6. Systemic decision-making
“Coordinated strategies that go beyond treating a single issue in isolation to include key causal relationships, leverage points and data-driven foresight across a system.”
This feels tough and an area I’m unsure on. Are we making systemic decisions now?
The need to make quick decisions is apparent. Are we set up and working in a way that allows us to diagnose how our decisions and relationships inter-connect? Can we quickly work out where we need to intervene the most? Have we got the data to guide our decisions?
7. Coordinated action
One example that struck me here was what has happened since the launch of Sport England’s Community Emergency Fund. An excellent, rapid response to the urgent cash flow needs of organisations that support the nation to be active. Over 4,500 applications already received.
But very quickly it has been noticed that the fund is not sufficiently reaching the clubs that sit within areas of significant economic disadvantage across the country. Or maybe it is reaching them, but the organisations and clubs don’t know how to apply. Or maybe it is exposing that sport and physical activity doesn’t yet have strong enough connections into these areas. We don’t yet know.
There is an urgent need to explore and understand this. Using local intelligence, working with the voluntary sector, maximising existing community support efforts and working out how we best communicate with areas that might be isolated from society more than ever. It will need coordinated, cross-sector action way beyond the boundaries of sport and physical activity.
8. Reflexive review
“As complex systems are dynamic and adaptive, so must be our responses.”
The need to continually reflect on our actions is perhaps best illustrated by how difficult it feels to keep up with everything that is going on. I regularly hear that this is what we know now but it all could change tomorrow with the Government’s daily briefing.
As people enjoyed the sunny weather and social distancing rules were broken, parks started to close. But councils have now been told that their parks and open spaces must remain open. Maybe our messaging needs to shift again. Reflecting quickly and reacting at pace.
9. Shared learning
A couple of weeks ago 20 colleagues from across the Active Partnerships network came together for a chat about the opportunities and challenges that Covid-19 was presenting. It was a broad and open conversation, that went in various directions. What felt most important wasn’t where the conversation ended up but that it allowed opinions to be explored and perspectives to be captured. Might an approach that created separate work streams and groups have missed some people out of the conversation and potentially key learning?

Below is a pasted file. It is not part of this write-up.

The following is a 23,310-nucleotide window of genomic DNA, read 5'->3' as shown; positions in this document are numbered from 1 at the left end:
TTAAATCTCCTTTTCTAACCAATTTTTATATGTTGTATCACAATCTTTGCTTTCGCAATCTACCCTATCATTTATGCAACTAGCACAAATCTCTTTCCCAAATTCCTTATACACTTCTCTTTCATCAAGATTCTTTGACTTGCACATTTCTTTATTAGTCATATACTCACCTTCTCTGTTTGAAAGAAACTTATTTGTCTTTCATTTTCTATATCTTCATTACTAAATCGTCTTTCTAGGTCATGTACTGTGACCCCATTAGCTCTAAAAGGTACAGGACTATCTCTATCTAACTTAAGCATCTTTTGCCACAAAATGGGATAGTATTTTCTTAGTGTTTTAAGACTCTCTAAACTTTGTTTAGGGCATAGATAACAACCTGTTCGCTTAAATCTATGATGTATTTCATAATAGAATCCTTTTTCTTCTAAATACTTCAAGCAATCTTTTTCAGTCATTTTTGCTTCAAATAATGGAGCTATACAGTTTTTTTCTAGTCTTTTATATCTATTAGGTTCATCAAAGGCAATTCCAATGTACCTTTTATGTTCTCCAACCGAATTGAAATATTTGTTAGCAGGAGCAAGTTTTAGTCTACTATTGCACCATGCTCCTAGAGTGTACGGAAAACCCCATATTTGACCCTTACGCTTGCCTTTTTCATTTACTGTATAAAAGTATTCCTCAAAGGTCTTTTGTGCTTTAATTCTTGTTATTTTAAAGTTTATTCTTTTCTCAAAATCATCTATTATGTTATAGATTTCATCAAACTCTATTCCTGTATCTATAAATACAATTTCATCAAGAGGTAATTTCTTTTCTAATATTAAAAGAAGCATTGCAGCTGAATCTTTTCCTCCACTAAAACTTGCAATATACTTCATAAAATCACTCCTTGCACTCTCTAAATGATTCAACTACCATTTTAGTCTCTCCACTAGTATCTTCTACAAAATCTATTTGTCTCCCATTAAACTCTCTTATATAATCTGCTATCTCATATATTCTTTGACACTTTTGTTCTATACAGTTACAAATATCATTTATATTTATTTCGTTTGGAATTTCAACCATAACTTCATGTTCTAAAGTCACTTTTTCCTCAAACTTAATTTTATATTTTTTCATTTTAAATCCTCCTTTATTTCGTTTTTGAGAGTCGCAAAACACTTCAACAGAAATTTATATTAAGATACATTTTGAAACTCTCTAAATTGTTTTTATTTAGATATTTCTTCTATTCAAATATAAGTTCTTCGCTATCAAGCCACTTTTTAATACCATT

Key themes for further consideration were identified within the conversations. Collectively.
In the last few days I’ve been grappling with how we progress specific strands of work that matter most to people or where their expertise lies best, while thinking about how any progress in 1 strand might impact on another. Are specific working groups still useful? How do we create more open spaces within the restrictions of online chats, which don’t make that easy? Thoughts welcome!
10. System leadership
“We need system leadership to reboot and rebuild our organisations, sectors and society.”
We all have a role as system leaders. I wondered what I’m doing most of at the moment that might be in this territory and it boiled down to 3 things.
Observing, listening and capturing; There is so much content appearing online and conversations taking place via Zoom that it can feel over whelming. What to take in and what to ignore. I’ve found it useful to sit back, not say that much, soak it in and then write down at the end of each day what 3 things stood out to me. This is literally just a few words. Themes then seem to quickly emerge that feel like the important leverage points we need to consider.
Connecting people and content; Sharing links to websites or blogs, mentioning that person X was talking about the same opportunity and introducing them to each other via email, facilitating spaces for people to come together and talk about how to collectively work through challenges that no one knows the answer to. This is probably what I’m doing most of at the moment.
Asking questions; How does this conversation link to the one taking place tomorrow? How does the group report on what it is learning and to who? Simple questions but asking them seems to open up broader discussions about collaboration and efficiencies.
Stopping and making sense of what is going on feels difficult now. With the sense of needing to respond to the urgency of what is happening. Many colleagues have said this.
NPC talk about the need to mainstream systems thinking. Covid-19 might be doing that for us.
How we make systems thinking more deliberate will be key.